George’s Marvellous Medicine by Roald Dahl
George’s Marvellous Medicine is a creative, engaging and adventurous story. Teachers have a wide range of uses of this book within the classroom; cross-curricula.
This book can be used during story time; it focuses more on the text rather than using visual illustrations. This will enable children to use their imagination while following the text being read to them.
During English sessions George’s Marvellous Medicine can be used as an example for work on reading and writing poems; using rhyming words and alliteration. Road Dahl uses: ‘So give me a bug and a jumping flea, Give me two snails and lizards three’, ‘slimy squiggler’ (pg. 15).
When working with KS2 pupils in Science, they can look at all the ingredients George added to his medicine; identify the different materials/substances used and divide them into different categories.
Get your students to design their own medicine; What ingredients would they use? What would it look like? What would it do? Art can be used to create these works into a poster/ display.
Overall this is an exciting and magical book. Roald Dahl’s use of ‘marvellous’ language connects and engages his readers to join in the adventure with him.
A funny, magical tale about an ordinary boy and his grumpy Grandma!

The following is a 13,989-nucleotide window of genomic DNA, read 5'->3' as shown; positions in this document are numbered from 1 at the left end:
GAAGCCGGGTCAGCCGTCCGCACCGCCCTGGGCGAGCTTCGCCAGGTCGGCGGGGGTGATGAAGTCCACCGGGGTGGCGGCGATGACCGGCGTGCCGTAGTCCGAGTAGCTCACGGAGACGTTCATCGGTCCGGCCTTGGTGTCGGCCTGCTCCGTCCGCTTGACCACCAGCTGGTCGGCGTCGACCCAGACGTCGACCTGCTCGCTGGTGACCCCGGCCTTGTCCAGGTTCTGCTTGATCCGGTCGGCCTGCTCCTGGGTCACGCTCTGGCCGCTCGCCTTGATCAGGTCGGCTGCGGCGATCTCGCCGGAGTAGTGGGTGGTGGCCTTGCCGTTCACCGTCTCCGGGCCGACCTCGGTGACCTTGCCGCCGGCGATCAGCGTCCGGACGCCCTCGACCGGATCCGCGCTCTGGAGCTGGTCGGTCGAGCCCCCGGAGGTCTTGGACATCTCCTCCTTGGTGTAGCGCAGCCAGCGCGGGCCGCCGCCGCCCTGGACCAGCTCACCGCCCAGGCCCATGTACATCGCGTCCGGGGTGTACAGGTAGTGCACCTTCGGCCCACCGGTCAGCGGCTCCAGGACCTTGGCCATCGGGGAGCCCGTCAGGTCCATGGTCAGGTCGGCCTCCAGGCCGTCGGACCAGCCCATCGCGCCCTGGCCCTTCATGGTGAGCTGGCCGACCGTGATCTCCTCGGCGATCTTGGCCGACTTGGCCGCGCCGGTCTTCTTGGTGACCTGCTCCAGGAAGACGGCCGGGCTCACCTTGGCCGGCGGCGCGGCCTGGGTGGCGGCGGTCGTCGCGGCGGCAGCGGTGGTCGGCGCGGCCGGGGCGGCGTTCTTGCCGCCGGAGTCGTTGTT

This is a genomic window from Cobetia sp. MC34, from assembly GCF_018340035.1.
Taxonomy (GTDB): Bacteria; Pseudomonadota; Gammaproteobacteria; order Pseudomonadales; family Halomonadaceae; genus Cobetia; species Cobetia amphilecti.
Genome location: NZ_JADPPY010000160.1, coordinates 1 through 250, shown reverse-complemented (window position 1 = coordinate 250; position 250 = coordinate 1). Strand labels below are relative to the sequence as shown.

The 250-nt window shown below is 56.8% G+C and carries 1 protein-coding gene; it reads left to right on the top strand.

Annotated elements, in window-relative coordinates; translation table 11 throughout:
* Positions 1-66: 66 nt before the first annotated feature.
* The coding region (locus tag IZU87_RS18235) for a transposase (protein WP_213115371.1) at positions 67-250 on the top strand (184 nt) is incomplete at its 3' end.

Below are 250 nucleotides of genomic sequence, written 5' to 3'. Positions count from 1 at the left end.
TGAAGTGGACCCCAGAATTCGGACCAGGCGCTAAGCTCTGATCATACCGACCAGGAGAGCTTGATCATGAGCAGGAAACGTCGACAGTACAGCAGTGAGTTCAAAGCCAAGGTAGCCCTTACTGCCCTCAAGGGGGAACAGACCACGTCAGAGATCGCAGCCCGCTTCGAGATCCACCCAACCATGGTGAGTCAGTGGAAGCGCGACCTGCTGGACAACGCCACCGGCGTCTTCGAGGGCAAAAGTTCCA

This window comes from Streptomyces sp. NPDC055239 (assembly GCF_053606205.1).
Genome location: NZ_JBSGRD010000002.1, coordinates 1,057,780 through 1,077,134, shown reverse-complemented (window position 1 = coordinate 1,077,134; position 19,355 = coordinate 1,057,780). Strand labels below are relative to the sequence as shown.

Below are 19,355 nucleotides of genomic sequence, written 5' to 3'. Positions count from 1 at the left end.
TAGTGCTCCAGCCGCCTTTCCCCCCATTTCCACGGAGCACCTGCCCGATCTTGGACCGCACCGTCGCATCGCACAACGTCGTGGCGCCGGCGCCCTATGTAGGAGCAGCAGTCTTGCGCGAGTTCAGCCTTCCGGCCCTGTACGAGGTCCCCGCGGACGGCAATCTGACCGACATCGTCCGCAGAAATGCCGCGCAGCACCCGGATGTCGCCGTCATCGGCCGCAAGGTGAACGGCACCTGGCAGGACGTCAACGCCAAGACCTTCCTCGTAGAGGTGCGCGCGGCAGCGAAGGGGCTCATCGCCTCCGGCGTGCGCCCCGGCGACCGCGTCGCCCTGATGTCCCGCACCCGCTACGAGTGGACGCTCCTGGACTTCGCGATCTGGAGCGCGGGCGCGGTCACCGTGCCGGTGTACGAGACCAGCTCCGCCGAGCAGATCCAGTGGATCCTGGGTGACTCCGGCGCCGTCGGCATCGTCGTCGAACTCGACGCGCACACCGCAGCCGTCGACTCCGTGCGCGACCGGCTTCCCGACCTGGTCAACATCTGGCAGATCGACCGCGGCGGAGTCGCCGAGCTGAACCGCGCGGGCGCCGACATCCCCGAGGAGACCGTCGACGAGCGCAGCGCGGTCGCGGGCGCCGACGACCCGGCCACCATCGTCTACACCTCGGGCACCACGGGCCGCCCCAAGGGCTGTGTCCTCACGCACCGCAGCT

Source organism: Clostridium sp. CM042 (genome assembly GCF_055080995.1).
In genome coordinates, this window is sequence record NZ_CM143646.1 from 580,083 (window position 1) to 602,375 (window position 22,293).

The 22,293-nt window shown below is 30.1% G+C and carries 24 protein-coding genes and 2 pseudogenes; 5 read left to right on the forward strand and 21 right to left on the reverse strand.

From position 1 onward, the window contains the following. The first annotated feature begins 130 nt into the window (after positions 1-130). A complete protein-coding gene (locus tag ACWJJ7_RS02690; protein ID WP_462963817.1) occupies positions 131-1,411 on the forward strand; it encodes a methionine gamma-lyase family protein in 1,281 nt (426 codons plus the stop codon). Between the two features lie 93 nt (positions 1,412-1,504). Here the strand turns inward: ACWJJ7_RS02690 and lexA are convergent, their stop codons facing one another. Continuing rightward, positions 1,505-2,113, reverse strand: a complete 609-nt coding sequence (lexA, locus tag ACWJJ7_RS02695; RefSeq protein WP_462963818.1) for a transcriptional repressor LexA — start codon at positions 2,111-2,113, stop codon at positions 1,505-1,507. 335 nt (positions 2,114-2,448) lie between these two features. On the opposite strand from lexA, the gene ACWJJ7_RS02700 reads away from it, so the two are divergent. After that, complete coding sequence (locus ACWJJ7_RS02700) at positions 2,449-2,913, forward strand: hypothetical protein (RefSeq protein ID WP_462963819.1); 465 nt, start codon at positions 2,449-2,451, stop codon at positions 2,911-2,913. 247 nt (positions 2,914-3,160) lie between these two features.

Roald Dahl’s George’s Marvellous Medicine is a fantastic read. It follows a boy called George who has to look after his awful Grandma whilst his mum goes out. Dahl’s initial description of George’s Grandma immediately gets the reader on side, there is a whole section where Grandma is trying to frighten and terrorise George with her wicked lies and twisted imagination. When George has to give Grandma her medicine he comes up with a plan, to make a concoction of anything and everything he can find with some quite startling results.
I initially heard this story being read to a year 2 class and was struck by how much the children loved the use of adjectives to describe the different ingredients. The children thought the book was hilarious and were eager to hear more every day. I thoroughly enjoyed the story however some people may be wary as it is based on how to poison an evil old woman so this may not be suitable for very young children. Never the less, the detailed description is brilliant.
I think this book would be an excellent example of something parents can read with their children for enjoyment, or a book children could read to their parents if they were particularly confident readers. This book is packed with funny and exciting language and also has some short comical poems. I would recommend this book for parents to read to their children as the constant use of brilliant vocabulary creates an exciting rhythm.
Overall I would recommend this book for children aged 6 and over to read with their parents, or older more confident readers to read to their parents or for themselves as I think they would love going on this exciting and funny journey with George to get some pay back on his horrid Grandma.